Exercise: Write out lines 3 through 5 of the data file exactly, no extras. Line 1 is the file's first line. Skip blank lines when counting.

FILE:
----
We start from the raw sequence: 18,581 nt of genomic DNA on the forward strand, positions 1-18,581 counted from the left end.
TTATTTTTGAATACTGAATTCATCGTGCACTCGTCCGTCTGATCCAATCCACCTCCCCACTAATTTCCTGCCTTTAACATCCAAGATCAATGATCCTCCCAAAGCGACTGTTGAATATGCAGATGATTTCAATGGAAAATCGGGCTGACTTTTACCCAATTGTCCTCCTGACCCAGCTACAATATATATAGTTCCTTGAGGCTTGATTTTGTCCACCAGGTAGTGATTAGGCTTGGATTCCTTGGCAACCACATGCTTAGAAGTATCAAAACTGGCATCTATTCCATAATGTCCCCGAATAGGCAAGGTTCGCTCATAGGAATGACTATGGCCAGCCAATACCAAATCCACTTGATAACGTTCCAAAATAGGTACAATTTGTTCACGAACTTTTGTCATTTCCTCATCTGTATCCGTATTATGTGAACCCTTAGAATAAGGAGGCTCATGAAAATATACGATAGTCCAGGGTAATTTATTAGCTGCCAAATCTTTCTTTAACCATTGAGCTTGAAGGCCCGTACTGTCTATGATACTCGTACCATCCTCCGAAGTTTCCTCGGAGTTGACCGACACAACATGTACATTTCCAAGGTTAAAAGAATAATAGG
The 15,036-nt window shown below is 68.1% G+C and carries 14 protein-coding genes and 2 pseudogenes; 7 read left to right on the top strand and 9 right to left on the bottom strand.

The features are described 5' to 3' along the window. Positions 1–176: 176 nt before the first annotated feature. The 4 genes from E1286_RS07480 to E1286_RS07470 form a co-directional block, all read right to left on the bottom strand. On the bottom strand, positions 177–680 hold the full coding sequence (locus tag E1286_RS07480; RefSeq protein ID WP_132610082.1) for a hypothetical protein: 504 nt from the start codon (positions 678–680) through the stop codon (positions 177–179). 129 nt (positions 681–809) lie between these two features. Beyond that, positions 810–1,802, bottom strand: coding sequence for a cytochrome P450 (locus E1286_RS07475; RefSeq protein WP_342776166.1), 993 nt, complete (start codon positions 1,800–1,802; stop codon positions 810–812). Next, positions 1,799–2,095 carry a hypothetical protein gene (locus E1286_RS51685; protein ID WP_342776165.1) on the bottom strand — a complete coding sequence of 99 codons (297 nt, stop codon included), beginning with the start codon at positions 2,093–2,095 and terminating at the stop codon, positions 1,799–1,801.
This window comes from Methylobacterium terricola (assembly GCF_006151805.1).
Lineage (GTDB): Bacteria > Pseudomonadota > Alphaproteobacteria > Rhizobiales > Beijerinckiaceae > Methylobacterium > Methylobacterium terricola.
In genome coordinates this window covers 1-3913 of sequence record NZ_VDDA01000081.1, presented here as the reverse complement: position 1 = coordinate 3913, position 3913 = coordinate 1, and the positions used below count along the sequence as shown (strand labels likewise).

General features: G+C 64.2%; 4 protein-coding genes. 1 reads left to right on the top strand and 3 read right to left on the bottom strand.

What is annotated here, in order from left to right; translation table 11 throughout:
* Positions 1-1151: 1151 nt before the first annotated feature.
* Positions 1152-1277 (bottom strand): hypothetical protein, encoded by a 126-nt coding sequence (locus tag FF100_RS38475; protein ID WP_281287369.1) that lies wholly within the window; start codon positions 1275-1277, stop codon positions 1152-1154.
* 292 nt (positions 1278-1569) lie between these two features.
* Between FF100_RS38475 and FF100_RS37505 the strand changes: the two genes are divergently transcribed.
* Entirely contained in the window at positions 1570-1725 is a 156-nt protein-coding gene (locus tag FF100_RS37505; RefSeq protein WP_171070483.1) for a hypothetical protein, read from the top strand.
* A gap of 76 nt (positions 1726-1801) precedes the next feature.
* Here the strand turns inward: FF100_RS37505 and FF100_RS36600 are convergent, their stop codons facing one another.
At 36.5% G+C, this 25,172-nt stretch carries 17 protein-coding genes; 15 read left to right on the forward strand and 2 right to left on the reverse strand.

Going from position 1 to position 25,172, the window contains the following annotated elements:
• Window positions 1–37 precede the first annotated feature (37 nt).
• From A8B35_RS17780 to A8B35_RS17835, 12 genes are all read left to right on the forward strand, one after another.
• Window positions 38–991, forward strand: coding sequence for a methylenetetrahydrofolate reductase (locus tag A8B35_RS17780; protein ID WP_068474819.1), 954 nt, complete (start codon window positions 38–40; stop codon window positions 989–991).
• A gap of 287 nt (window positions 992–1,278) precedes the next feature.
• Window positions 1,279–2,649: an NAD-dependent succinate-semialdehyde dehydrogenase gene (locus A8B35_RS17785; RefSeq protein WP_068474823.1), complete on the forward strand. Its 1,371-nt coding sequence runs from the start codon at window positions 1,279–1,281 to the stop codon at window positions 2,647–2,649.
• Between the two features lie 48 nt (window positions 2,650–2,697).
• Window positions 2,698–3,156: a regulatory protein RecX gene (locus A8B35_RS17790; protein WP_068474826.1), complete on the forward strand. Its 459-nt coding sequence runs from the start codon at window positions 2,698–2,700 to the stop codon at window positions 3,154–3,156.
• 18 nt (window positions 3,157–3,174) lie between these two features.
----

The 15,036-nt window shown below is 68.1% G+C and carries 14 protein-coding genes and 2 pseudogenes; 7 read left to right on the top strand and 9 right to left on the bottom strand.

The features are described 5' to 3' along the window. Positions 1–176: 176 nt before the first annotated feature. The 4 genes from E1286_RS07480 to E1286_RS07470 form a co-directional block, all read right to left on the bottom strand. On the bottom strand, positions 177–680 hold the full coding sequence (locus tag E1286_RS07480; RefSeq protein ID WP_132610082.1) for a hypothetical protein: 504 nt from the start codon (positions 678–680) through the stop codon (positions 177–179). 129 nt (positions 681–809) lie between these two features. Beyond that, positions 810–1,802, bottom strand: coding sequence for a cytochrome P450 (locus E1286_RS07475; RefSeq protein WP_342776166.1), 993 nt, complete (start codon positions 1,800–1,802; stop codon positions 810–812). Next, positions 1,799–2,095 carry a hypothetical protein gene (locus E1286_RS51685; protein ID WP_342776165.1) on the bottom strand — a complete coding sequence of 99 codons (297 nt, stop codon included), beginning with the start codon at positions 2,093–2,095 and terminating at the stop codon, positions 1,799–1,801.
This window comes from Methylobacterium terricola (assembly GCF_006151805.1).